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50B and Credibility


Facts: Plaintiff and Defendant were divorced. In August of 2022, Plaintiff alleged that Defendant came to her home to cut some grass despite Plaintiff telling Defendant not to do so. Defendant then refused to leave the home when Plaintiff asked several times. It should be noted that Plaintiff communicated to Defendant that Plaintiff’s brother had already made plans to address the lawn. Plaintiff alleged that she was very afraid of Defendant due to his past acts of emotional/physical abuse and past text messages. A temporary ex parte domestic violence protective order (DVPO) was granted. At the return hearing, the trial court granted the DVPO against Defendant. Defendant argued that he had a reason to cut the grass, as he thought the long grass was dangerous and sought to protect the children and their best interests. Defendant appealed.

Issue: Did the trial court err in not finding a legitimate purpose for Defendant’s actions?

Holding: No.

Rationale: The legal definition of domestic violence includes placing the person seeking a DVPO or a member of their family or household in “fear of imminent serious bodily injury or continued harassment,” and it must rise to such a level as to inflict substantial emotional distress. Harassment, or continued harassment, is not achieved if the act committed was for a legitimate purpose. However, whether an act served a legitimate purpose is a determination reserved for the finder of fact, such as the trial judge. Therefore, competent evidence to support a finding that there was no legitimate purpose is enough to withstand appellate review. Defendant had argued that he had a legitimate purpose for mowing the grass: that it was to “protect” his children from the long grass. However, Plaintiff had warned Defendant not to come onto the land to mow, and then after Defendant ignored the request, refused to leave the lawn when asked. Those facts were not contradicted or challenged by Defendant at the trial. They were competent and supported the finding that there was no legitimate purpose. Essentially, it is not up to the Court of Appeals to re-weigh the evidence; the trial court heard Defendant’s testimony but found him not credible.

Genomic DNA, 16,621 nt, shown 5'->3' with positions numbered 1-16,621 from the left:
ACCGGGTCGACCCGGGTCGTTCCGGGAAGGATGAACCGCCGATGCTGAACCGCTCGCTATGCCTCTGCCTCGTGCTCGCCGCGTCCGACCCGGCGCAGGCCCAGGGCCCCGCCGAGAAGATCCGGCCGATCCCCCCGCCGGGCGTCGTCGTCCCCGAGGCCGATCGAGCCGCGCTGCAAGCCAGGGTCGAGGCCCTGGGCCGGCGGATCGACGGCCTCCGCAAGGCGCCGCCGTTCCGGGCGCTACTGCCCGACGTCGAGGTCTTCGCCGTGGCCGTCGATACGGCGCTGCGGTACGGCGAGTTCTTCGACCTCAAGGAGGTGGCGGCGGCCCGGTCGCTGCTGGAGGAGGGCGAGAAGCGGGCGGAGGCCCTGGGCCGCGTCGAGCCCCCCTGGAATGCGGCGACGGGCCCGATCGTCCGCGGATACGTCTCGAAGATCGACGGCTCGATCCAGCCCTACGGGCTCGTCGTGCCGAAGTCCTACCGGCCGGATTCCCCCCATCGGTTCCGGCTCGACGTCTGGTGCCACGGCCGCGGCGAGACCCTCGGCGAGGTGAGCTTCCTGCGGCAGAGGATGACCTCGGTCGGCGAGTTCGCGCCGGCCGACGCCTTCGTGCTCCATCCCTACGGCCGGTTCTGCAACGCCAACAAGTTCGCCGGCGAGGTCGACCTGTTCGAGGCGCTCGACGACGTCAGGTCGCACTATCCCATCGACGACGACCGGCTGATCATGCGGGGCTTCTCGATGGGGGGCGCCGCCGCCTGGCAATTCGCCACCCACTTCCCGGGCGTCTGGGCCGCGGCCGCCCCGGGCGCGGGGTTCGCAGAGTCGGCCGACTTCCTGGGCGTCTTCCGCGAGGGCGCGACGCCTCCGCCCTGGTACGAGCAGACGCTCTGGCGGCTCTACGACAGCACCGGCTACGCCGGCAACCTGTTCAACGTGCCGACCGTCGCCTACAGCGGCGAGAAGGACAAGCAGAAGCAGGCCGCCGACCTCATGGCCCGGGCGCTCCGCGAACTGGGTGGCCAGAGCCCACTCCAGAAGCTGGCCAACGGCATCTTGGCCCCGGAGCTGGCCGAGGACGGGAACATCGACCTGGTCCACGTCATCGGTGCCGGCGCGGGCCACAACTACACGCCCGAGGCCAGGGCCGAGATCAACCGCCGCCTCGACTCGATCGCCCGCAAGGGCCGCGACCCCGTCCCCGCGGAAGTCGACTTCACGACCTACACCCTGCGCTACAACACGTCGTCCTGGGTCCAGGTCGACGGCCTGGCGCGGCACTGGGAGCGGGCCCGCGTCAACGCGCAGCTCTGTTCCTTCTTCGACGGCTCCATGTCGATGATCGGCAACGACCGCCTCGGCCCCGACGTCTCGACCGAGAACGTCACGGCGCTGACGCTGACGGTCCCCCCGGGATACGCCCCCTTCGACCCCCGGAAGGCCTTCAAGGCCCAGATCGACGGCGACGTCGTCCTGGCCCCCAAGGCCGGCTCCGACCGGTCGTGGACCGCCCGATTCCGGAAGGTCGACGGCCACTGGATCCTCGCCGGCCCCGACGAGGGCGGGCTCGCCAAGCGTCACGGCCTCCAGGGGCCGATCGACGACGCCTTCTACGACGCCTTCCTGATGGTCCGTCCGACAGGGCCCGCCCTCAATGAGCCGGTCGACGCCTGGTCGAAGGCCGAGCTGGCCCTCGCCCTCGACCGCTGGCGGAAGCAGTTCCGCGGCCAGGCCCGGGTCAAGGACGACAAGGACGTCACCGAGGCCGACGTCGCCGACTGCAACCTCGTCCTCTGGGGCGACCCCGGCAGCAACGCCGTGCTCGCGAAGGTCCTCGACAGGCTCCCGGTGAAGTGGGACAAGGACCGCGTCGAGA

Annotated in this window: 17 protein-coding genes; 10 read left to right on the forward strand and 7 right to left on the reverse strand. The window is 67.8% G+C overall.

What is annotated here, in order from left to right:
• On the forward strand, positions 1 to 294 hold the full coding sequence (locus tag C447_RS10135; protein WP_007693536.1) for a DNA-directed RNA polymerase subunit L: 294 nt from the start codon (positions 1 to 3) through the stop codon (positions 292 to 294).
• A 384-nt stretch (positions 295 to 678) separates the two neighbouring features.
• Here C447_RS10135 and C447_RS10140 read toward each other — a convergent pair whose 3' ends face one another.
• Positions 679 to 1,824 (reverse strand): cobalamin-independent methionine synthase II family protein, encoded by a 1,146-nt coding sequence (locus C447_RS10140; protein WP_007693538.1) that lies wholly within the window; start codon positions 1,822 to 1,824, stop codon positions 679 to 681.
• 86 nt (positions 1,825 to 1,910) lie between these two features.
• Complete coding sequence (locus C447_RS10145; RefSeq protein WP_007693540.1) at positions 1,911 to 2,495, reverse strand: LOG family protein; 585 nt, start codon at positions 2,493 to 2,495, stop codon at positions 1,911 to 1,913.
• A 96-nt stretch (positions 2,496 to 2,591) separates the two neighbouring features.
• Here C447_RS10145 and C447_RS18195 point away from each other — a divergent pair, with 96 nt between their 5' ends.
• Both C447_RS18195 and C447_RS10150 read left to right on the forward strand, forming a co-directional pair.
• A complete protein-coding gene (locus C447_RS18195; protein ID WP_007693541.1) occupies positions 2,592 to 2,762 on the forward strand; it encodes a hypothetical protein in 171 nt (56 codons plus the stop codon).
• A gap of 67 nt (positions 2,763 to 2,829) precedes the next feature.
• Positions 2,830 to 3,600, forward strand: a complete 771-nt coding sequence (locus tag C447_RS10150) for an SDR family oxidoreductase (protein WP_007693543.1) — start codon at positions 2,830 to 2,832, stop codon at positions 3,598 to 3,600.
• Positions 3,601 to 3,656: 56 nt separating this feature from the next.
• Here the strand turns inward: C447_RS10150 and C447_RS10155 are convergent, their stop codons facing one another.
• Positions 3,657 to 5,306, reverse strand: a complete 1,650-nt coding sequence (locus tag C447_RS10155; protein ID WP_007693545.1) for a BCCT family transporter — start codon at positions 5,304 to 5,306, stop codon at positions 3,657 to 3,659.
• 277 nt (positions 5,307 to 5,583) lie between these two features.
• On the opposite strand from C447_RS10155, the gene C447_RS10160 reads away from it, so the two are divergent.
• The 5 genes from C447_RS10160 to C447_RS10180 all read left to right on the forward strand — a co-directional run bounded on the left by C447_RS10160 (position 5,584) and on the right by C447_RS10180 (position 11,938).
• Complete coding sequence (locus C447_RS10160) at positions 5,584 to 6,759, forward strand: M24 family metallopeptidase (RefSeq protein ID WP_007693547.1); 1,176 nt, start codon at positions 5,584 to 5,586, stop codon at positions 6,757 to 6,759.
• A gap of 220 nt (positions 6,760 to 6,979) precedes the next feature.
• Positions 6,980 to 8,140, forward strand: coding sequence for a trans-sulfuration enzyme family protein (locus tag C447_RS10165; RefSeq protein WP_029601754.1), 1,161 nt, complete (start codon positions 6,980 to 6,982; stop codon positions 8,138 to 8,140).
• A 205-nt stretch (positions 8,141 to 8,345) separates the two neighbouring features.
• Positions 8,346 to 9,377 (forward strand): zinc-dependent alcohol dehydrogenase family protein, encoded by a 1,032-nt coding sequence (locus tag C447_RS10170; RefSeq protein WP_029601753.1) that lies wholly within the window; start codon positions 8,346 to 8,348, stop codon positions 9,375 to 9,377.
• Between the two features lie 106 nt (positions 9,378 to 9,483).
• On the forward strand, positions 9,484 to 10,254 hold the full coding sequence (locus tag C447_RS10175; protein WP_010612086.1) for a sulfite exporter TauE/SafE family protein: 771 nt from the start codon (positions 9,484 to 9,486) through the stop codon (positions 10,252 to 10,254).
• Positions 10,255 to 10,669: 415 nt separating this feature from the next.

Lessons and notes: The Court of Appeals targeted this “passive-aggressive” behavior in their opinion, stating that the ability to torment a person while ostensibly targeting a nearby object underscored the importance of a factfinder (here, the trial court) and their ability to determine credibility (and/or weight of evidence). Basically, the trial judge believed that Defendant’s testimony that he was protecting his children was a sham to harass Plaintiff. That determination is crucial to the trial court’s duty to find the facts and administer justice. And just because there was “another side of the story,” as indicated by the Court of Appeals, that alone is not enough to require reversal.